It’s all gone. Disappeared into the evil black hole of cyberspace where “data” may enter but never leave. Last week, my email “went down,” and every single email I have ever had for 20 years disappeared. When I called my service provider (and waited for an hour on the phone) the representative told me that there was a merging that didn’t go real well and my carrier has shut down and all the emails are gone. Forever. “Forever” is a pretty strong term. It can sometimes connotate positive emotions, as in, “I will love you forever.” Or, it is a harsh word like a hammer smashing your reality, as in, “Your emails are gone forever.”
The lady did point out that I was sent an email in June describing the “merger,” but it “went wrong.” Stunned, I asked with a feeble voice, “How can I get my emails back?” The lady chuckled and said, “You can’t. Now you have to go forward.” Ever hate those two little words: “go forward”? What if I liked where I was? Hey, I was wrapped in the secure knowledge that my entire contact list, conversations, business dealings, family talks and history were contained in my email bank. Now it has evaporated and I need to “go forward”? Why do people say such nonsense to folks who have lost loved ones, jobs, money or health? Or emails? I want to go back! Back to where the world made sense! At least I still had my domain.
My friend was loading her groceries into the back of her SUV, and her purse was sitting in the baby seat portion of the shopping cart. Suddenly a truck stopped next to her, a guy jumped out and grabbed her purse and sped off. In her purse was her cellphone, wallet, house keys, car key—all the things we never want to lose. Her shock turned to despair when she realized that all the photos of trips, family and grandkids were gone. After the police arrived, the store manager asked her to maybe call a neighbor to come get her, but she couldn’t recall his number. That’s when the tears flowed, as it sunk in that she had many people to call but no numbers stored in her brain!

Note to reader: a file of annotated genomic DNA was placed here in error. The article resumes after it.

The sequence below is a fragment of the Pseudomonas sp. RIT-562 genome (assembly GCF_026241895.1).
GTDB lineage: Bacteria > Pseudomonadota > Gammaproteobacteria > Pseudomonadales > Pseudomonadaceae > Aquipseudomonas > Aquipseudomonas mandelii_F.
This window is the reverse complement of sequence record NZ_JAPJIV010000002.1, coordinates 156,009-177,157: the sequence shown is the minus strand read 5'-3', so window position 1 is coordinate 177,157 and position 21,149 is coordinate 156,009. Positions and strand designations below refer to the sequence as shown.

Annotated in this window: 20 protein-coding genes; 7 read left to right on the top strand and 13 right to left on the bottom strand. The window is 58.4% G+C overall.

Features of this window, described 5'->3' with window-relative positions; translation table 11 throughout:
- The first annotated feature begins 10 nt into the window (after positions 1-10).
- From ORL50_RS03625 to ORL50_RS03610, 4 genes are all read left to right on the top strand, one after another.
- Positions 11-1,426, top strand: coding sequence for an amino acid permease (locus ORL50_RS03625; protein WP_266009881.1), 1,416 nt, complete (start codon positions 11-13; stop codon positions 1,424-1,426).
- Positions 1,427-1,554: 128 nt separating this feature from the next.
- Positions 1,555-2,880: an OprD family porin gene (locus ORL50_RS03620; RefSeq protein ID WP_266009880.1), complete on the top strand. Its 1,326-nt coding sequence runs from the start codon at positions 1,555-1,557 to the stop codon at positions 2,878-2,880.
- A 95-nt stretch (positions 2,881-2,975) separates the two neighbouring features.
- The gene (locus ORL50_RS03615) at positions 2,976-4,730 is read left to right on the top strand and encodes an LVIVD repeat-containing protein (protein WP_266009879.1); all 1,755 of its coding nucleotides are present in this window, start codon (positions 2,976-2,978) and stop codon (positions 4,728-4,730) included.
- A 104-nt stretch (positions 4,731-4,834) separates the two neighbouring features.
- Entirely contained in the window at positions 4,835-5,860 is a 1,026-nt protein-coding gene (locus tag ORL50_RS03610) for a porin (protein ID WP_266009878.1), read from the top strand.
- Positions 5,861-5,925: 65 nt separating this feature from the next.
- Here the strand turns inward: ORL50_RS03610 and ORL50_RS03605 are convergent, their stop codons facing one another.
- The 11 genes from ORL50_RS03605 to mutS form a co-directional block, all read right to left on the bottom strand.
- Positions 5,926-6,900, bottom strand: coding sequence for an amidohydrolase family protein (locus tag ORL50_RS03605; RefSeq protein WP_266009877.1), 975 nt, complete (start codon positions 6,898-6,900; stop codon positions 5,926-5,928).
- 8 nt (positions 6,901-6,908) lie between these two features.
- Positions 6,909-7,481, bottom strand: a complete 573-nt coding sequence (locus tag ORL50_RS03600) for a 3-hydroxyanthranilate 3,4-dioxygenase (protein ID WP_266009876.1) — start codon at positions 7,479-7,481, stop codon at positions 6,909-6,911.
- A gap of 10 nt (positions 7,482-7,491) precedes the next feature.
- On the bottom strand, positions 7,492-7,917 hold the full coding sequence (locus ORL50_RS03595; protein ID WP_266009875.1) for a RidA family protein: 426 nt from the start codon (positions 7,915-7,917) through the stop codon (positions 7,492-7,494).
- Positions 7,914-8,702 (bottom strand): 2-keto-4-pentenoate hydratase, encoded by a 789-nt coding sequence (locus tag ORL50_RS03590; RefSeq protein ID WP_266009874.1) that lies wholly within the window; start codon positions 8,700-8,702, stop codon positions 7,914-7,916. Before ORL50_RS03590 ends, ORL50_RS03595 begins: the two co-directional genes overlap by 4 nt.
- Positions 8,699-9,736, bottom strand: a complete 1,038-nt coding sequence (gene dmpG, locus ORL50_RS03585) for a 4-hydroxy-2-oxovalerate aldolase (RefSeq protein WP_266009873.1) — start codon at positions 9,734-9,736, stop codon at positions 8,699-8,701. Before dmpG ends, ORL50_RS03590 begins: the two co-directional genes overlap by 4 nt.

The helpful police officer ended up driving her home, since she had no car key. Then he had to break into her house because she had no house key. And without a cell phone and no landline, she was sitting alone contemplating how a 2-by-5-inch device stored all her life stories and ways to connect with her friends, clients and family. Moving forward? A steep mountain to climb.
I have asked various high-tech professionals where “vanished” emails go. Mostly, there is no clear answer. One person suggested I contact the FBI, since they seem to have the “tools” to retrieve anything and everything you have ever done. Hmmm, if you are out there, “special agent,” I am innocent of crimes but appreciative of any help. Technology? Wonderful. Until it’s not.
Judy Bluhm is a writer and a local Realtor. Have a comment or a story? Contact her at firstname.lastname@example.org.